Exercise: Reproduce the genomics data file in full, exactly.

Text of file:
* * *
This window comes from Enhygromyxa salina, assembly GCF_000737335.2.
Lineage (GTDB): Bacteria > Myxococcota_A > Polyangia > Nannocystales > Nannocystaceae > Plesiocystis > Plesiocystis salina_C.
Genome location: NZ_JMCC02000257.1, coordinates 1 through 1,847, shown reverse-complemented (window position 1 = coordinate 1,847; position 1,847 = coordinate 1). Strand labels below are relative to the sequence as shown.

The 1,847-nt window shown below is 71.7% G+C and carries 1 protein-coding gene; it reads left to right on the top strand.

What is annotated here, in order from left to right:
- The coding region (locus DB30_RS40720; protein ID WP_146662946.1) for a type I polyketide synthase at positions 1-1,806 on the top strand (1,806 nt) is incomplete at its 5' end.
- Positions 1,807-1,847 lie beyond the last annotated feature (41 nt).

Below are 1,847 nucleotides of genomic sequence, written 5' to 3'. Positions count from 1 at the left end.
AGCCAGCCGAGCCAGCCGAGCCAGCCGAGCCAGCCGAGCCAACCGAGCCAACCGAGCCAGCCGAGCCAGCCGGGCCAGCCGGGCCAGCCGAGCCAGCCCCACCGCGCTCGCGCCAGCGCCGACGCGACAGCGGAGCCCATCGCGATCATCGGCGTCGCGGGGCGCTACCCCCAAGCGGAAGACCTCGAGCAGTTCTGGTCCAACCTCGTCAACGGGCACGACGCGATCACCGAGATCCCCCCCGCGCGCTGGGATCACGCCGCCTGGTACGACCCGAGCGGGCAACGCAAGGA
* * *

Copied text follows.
This window comes from Enhygromyxa salina, assembly GCF_000737335.2.
Lineage (GTDB): Bacteria > Myxococcota_A > Polyangia > Nannocystales > Nannocystaceae > Plesiocystis > Plesiocystis salina_C.
Genome location: NZ_JMCC02000257.1, coordinates 1 through 1,847, shown reverse-complemented (window position 1 = coordinate 1,847; position 1,847 = coordinate 1). Strand labels below are relative to the sequence as shown.

The 1,847-nt window shown below is 71.7% G+C and carries 1 protein-coding gene; it reads left to right on the top strand.

What is annotated here, in order from left to right:
- The coding region (locus DB30_RS40720; protein ID WP_146662946.1) for a type I polyketide synthase at positions 1-1,806 on the top strand (1,806 nt) is incomplete at its 5' end.
- Positions 1,807-1,847 lie beyond the last annotated feature (41 nt).

Below are 1,847 nucleotides of genomic sequence, written 5' to 3'. Positions count from 1 at the left end.
AGCCAGCCGAGCCAGCCGAGCCAGCCGAGCCAGCCGAGCCAACCGAGCCAACCGAGCCAGCCGAGCCAGCCGGGCCAGCCGGGCCAGCCGAGCCAGCCCCACCGCGCTCGCGCCAGCGCCGACGCGACAGCGGAGCCCATCGCGATCATCGGCGTCGCGGGGCGCTACCCCCAAGCGGAAGACCTCGAGCAGTTCTGGTCCAACCTCGTCAACGGGCACGACGCGATCACCGAGATCCCCCCCGCGCGCTGGGATCACGCCGCCTGGTACGACCCGAGCGGGCAACGCAAGGA